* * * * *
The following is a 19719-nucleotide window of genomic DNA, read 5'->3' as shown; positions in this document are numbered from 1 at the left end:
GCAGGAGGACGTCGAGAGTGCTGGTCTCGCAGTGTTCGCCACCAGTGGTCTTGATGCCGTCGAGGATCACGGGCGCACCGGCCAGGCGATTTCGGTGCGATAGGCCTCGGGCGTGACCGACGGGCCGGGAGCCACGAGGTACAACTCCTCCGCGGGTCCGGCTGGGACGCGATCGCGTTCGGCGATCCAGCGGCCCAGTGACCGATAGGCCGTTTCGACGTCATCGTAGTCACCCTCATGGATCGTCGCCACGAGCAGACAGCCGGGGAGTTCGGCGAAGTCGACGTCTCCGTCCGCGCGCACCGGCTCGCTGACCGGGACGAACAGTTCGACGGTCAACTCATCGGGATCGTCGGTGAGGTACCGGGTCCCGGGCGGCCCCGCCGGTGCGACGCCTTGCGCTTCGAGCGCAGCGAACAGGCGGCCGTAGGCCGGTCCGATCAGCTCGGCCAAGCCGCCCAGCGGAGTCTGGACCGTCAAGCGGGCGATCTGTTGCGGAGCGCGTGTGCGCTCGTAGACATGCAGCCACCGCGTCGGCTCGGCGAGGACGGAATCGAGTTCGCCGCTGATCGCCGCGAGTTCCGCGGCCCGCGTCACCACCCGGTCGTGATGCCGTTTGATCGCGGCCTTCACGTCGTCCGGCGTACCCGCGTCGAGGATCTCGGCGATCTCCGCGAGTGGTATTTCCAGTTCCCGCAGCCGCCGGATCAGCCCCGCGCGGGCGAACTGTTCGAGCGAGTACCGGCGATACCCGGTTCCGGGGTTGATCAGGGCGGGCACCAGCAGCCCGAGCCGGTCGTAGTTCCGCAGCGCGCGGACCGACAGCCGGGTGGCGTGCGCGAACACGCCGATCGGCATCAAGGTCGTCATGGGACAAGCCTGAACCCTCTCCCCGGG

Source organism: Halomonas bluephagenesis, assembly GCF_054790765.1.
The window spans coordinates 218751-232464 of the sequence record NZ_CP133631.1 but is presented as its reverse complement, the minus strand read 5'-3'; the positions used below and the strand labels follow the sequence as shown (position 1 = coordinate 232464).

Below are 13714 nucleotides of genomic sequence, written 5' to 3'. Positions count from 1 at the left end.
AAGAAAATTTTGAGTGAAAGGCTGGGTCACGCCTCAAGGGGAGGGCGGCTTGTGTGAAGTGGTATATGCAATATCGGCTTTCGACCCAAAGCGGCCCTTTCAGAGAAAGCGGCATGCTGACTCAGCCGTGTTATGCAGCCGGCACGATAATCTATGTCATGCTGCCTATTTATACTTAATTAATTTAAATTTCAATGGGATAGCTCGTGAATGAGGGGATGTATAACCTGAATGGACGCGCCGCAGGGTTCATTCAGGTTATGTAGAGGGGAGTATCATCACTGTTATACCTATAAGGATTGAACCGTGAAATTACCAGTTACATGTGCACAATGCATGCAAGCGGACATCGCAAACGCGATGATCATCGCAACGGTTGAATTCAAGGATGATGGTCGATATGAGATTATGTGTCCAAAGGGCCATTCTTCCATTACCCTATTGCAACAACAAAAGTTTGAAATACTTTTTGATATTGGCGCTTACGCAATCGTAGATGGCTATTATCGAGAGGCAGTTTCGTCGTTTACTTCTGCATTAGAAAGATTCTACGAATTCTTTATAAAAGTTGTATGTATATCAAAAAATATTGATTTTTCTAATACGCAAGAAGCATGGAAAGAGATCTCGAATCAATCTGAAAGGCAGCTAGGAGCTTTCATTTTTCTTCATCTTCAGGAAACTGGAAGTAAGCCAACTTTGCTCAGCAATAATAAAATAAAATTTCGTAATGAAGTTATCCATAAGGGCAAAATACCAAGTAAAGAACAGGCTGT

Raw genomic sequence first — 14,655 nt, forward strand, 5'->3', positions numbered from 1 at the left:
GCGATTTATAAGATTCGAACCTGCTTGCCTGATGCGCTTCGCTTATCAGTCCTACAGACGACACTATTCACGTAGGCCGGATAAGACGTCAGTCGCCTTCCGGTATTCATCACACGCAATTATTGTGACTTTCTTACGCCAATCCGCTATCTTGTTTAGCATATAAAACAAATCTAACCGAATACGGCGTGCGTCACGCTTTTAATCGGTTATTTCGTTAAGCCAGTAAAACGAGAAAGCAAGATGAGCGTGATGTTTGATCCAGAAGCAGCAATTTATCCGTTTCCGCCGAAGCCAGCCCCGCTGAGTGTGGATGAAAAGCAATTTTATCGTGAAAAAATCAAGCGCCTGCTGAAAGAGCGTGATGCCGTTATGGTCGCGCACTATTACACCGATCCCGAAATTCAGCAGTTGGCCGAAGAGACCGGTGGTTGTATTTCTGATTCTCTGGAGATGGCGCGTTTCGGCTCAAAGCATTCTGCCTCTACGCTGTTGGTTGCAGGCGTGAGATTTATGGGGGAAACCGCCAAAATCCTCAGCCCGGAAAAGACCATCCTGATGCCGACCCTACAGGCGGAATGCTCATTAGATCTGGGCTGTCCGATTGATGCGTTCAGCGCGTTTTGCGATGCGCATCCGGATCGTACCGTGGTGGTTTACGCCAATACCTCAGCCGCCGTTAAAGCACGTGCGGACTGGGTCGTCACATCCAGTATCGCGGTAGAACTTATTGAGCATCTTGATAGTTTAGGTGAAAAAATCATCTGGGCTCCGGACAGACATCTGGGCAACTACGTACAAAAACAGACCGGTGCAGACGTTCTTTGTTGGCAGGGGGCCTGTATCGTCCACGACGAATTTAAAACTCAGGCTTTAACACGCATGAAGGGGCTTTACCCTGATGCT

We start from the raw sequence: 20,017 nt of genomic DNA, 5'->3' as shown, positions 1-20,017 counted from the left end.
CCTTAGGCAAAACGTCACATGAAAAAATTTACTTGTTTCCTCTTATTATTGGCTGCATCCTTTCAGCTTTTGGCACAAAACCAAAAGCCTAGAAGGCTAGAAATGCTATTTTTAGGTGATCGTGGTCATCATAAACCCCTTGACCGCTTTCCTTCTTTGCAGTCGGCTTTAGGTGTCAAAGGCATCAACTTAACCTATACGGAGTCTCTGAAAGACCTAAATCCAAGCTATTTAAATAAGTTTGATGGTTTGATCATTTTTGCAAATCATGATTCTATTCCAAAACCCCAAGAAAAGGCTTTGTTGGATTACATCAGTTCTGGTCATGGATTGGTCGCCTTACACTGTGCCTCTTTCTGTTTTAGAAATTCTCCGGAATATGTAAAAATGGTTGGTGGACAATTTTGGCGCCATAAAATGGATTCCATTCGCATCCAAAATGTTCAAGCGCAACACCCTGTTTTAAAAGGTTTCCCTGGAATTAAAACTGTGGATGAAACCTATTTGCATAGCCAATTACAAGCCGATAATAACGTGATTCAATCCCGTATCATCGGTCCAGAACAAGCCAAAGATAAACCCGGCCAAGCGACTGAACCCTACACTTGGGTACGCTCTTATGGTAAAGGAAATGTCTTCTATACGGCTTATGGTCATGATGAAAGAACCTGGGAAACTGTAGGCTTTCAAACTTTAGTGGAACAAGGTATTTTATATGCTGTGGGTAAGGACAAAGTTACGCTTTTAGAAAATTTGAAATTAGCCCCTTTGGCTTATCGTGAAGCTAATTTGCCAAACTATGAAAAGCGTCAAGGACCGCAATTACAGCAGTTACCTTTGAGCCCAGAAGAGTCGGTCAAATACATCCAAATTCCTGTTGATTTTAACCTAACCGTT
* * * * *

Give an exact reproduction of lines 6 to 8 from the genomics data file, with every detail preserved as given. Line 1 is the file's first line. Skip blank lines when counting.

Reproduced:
AAGAAAATTTTGAGTGAAAGGCTGGGTCACGCCTCAAGGGGAGGGCGGCTTGTGTGAAGTGGTATATGCAATATCGGCTTTCGACCCAAAGCGGCCCTTTCAGAGAAAGCGGCATGCTGACTCAGCCGTGTTATGCAGCCGGCACGATAATCTATGTCATGCTGCCTATTTATACTTAATTAATTTAAATTTCAATGGGATAGCTCGTGAATGAGGGGATGTATAACCTGAATGGACGCGCCGCAGGGTTCATTCAGGTTATGTAGAGGGGAGTATCATCACTGTTATACCTATAAGGATTGAACCGTGAAATTACCAGTTACATGTGCACAATGCATGCAAGCGGACATCGCAAACGCGATGATCATCGCAACGGTTGAATTCAAGGATGATGGTCGATATGAGATTATGTGTCCAAAGGGCCATTCTTCCATTACCCTATTGCAACAACAAAAGTTTGAAATACTTTTTGATATTGGCGCTTACGCAATCGTAGATGGCTATTATCGAGAGGCAGTTTCGTCGTTTACTTCTGCATTAGAAAGATTCTACGAATTCTTTATAAAAGTTGTATGTATATCAAAAAATATTGATTTTTCTAATACGCAAGAAGCATGGAAAGAGATCTCGAATCAATCTGAAAGGCAGCTAGGAGCTTTCATTTTTCTTCATCTTCAGGAAACTGGAAGTAAGCCAACTTTGCTCAGCAATAATAAAATAAAATTTCGTAATGAAGTTATCCATAAGGGCAAAATACCAAGTAAAGAACAGGCTGT

Raw genomic sequence first — 14,655 nt, forward strand, 5'->3', positions numbered from 1 at the left:
GCGATTTATAAGATTCGAACCTGCTTGCCTGATGCGCTTCGCTTATCAGTCCTACAGACGACACTATTCACGTAGGCCGGATAAGACGTCAGTCGCCTTCCGGTATTCATCACACGCAATTATTGTGACTTTCTTACGCCAATCCGCTATCTTGTTTAGCATATAAAACAAATCTAACCGAATACGGCGTGCGTCACGCTTTTAATCGGTTATTTCGTTAAGCCAGTAAAACGAGAAAGCAAGATGAGCGTGATGTTTGATCCAGAAGCAGCAATTTATCCGTTTCCGCCGAAGCCAGCCCCGCTGAGTGTGGATGAAAAGCAATTTTATCGTGAAAAAATCAAGCGCCTGCTGAAAGAGCGTGATGCCGTTATGGTCGCGCACTATTACACCGATCCCGAAATTCAGCAGTTGGCCGAAGAGACCGGTGGTTGTATTTCTGATTCTCTGGAGATGGCGCGTTTCGGCTCAAAGCATTCTGCCTCTACGCTGTTGGTTGCAGGCGTGAGATTTATGGGGGAAACCGCCAAAATCCTCAGCCCGGAAAAGACCATCCTGATGCCGACCCTACAGGCGGAATGCTCATTAGATCTGGGCTGTCCGATTGATGCGTTCAGCGCGTTTTGCGATGCGCATCCGGATCGTACCGTGGTGGTTTACGCCAATACCTCAGCCGCCGTTAAAGCACGTGCGGACTGGGTCGTCACATCCAGTATCGCGGTAGAACTTATTGAGCATCTTGATAGTTTAGGTGAAAAAATCATCTGGGCTCCGGACAGACATCTGGGCAACTACGTACAAAAACAGACCGGTGCAGACGTTCTTTGTTGGCAGGGGGCCTGTATCGTCCACGACGAATTTAAAACTCAGGCTTTAACACGCATGAAGGGGCTTTACCCTGATGCT